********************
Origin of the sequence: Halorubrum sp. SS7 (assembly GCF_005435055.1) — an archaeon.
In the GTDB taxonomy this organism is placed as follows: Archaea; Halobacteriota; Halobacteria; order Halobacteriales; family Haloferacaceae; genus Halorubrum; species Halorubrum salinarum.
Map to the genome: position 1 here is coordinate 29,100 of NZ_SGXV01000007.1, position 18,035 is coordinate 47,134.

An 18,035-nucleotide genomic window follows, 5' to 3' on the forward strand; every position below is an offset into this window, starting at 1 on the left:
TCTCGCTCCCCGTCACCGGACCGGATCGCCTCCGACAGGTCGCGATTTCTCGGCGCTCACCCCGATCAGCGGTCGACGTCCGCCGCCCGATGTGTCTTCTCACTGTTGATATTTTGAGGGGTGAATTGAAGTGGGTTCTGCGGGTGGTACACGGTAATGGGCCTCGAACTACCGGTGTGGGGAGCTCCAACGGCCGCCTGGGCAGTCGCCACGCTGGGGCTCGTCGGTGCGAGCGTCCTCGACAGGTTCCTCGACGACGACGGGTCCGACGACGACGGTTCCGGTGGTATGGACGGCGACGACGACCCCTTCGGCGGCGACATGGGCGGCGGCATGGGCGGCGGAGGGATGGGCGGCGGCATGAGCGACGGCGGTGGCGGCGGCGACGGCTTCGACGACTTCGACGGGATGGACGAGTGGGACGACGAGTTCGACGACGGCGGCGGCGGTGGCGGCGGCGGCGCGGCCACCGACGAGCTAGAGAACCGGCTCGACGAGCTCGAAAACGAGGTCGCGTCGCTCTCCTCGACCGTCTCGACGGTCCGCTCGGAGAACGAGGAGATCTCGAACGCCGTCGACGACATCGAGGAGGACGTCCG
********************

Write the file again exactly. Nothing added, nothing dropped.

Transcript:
Origin of the sequence: Halorubrum sp. SS7 (assembly GCF_005435055.1) — an archaeon.
In the GTDB taxonomy this organism is placed as follows: Archaea; Halobacteriota; Halobacteria; order Halobacteriales; family Haloferacaceae; genus Halorubrum; species Halorubrum salinarum.
Map to the genome: position 1 here is coordinate 29,100 of NZ_SGXV01000007.1, position 18,035 is coordinate 47,134.

An 18,035-nucleotide genomic window follows, 5' to 3' on the forward strand; every position below is an offset into this window, starting at 1 on the left:
TCTCGCTCCCCGTCACCGGACCGGATCGCCTCCGACAGGTCGCGATTTCTCGGCGCTCACCCCGATCAGCGGTCGACGTCCGCCGCCCGATGTGTCTTCTCACTGTTGATATTTTGAGGGGTGAATTGAAGTGGGTTCTGCGGGTGGTACACGGTAATGGGCCTCGAACTACCGGTGTGGGGAGCTCCAACGGCCGCCTGGGCAGTCGCCACGCTGGGGCTCGTCGGTGCGAGCGTCCTCGACAGGTTCCTCGACGACGACGGGTCCGACGACGACGGTTCCGGTGGTATGGACGGCGACGACGACCCCTTCGGCGGCGACATGGGCGGCGGCATGGGCGGCGGAGGGATGGGCGGCGGCATGAGCGACGGCGGTGGCGGCGGCGACGGCTTCGACGACTTCGACGGGATGGACGAGTGGGACGACGAGTTCGACGACGGCGGCGGCGGTGGCGGCGGCGGCGCGGCCACCGACGAGCTAGAGAACCGGCTCGACGAGCTCGAAAACGAGGTCGCGTCGCTCTCCTCGACCGTCTCGACGGTCCGCTCGGAGAACGAGGAGATCTCGAACGCCGTCGACGACATCGAGGAGGACGTCCG